An intriguing case is a blood-sucking insect (Culex molestus) commonly known as the London Underground mosquito. Its closest relative is the northern house mosquito (Culex pipiens), a widely distributed species that lives aboveground, goes dormant in winter, mates by swarming in open spaces, and takes its blood meals from mammals or birds. The London Underground mosquito has acquired, within decades, not centuries or millennia, a contrasting set of habits: life in the subway tunnels of London and other cities, year-round activity (because it’s warmer down there), mating discreetly in tight spaces, and getting its blood meals mostly or solely from humans. Some of those traits made it notorious during the Blitz of 1940–1941, when many Londoners spent their nights in the Underground, sheltering from German bombs, with biting mosquitoes adding misery to terror.
Schilthuizen mentions a landmark study, done twenty years ago, in which the London geneticist Katharine Byrne collected mosquitoes from above and below the streets of London and showed that their differences in life history characteristics were rooted in genetics. The London Underground mosquito had evolved to its new form. Furthermore the three different tube lines from which Underground mosquitoes were sampled—the Central, the Bakerloo, and the Victoria—contained populations genetically distinct from one another. The only point where those lines cross is at Oxford Circus, one of London’s busiest stations, and the mosquitoes evidently hadn’t been making the transfer.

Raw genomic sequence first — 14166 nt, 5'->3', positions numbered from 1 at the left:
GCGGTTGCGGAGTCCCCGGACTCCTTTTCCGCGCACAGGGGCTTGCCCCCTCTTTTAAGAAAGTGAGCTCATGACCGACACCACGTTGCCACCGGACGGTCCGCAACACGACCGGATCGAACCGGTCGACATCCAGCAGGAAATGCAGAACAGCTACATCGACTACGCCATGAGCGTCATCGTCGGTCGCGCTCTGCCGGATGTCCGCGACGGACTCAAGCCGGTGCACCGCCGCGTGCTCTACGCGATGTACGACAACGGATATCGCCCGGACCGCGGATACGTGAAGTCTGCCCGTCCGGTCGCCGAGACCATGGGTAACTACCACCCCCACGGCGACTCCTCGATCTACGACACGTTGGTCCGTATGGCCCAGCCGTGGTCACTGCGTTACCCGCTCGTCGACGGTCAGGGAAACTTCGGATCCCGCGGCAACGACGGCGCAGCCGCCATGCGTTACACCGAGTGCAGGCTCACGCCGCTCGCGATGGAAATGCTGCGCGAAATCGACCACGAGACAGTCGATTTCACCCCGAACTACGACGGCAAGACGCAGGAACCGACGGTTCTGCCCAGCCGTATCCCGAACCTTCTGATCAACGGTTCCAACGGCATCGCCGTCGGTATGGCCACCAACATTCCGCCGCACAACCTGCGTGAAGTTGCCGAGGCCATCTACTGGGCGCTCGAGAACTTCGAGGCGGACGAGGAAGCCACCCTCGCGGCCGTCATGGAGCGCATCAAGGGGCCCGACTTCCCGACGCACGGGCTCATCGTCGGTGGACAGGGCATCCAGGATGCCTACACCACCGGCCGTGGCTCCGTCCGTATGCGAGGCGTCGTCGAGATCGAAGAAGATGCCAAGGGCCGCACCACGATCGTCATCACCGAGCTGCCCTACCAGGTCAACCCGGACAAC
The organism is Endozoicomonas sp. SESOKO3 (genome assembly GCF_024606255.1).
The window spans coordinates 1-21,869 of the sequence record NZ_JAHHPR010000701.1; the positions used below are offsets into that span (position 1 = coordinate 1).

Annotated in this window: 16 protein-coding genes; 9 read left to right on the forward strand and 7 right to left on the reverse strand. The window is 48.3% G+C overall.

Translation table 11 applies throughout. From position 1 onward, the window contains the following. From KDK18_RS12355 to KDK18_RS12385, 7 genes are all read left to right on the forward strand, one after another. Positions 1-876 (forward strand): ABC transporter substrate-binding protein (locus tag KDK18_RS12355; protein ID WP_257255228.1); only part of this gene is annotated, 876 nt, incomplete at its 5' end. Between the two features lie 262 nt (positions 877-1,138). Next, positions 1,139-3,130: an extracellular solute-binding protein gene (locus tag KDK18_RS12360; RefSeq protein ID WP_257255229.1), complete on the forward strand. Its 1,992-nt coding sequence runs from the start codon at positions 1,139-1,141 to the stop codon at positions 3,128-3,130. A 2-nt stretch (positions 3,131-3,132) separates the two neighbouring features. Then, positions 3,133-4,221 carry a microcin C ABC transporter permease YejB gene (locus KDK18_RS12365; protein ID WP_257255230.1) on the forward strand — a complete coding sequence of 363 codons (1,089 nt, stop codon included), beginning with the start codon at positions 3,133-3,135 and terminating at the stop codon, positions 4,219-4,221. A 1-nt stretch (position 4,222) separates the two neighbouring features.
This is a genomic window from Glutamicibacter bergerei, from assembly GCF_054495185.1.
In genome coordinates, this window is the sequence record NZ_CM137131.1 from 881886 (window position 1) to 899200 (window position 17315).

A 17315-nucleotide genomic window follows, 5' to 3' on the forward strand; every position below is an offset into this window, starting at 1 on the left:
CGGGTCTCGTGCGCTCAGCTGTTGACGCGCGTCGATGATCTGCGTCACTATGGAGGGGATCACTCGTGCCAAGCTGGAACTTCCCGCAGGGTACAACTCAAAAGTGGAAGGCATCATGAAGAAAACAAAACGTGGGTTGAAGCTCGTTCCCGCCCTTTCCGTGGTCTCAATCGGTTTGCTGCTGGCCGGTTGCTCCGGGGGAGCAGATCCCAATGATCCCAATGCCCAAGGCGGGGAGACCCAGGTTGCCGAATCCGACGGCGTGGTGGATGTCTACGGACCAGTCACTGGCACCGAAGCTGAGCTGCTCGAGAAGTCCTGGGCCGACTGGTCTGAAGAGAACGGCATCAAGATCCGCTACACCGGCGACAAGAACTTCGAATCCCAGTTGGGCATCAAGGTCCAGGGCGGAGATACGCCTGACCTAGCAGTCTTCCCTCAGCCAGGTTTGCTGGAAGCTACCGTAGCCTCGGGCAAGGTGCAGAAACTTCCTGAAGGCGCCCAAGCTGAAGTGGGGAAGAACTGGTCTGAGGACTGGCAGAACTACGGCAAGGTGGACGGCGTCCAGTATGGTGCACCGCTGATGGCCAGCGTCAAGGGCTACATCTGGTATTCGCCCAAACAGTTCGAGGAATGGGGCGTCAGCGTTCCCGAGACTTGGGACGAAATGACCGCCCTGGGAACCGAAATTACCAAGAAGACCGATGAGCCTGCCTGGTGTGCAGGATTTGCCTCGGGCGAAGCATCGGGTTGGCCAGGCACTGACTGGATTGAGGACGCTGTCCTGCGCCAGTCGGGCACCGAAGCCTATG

“The evolution of the London Underground mosquito speaks to our collective imagination,” Schilthuizen writes. It reminds us that evolution is still happening, sometimes briskly, and in response to the single greatest agent of environmental change on the planet: us. “What if our grip on the earth’s ecosystems has become so firm,” he asks, “that life on earth is in the process of evolving ways to adapt to a thoroughly urban planet?”
His other case studies, wrapped genially in anecdote, include the house crows of Singapore, the coyotes of Chicago, the ring-necked parakeets of Paris, the European starlings that began their North American colonization from birds released into Central Park, the dandelion-like hawksbeards blooming yellow amid the pavements of Montpellier, and the 529 species of ichneumonid wasp to be found in the city of Leicester. Schilthuizen’s point about such creatures is not just that they tolerate urban environments but that many such lineages have adapted, by measurable or inferable genetic change, to those environments—the urban theater, the evolutionary play.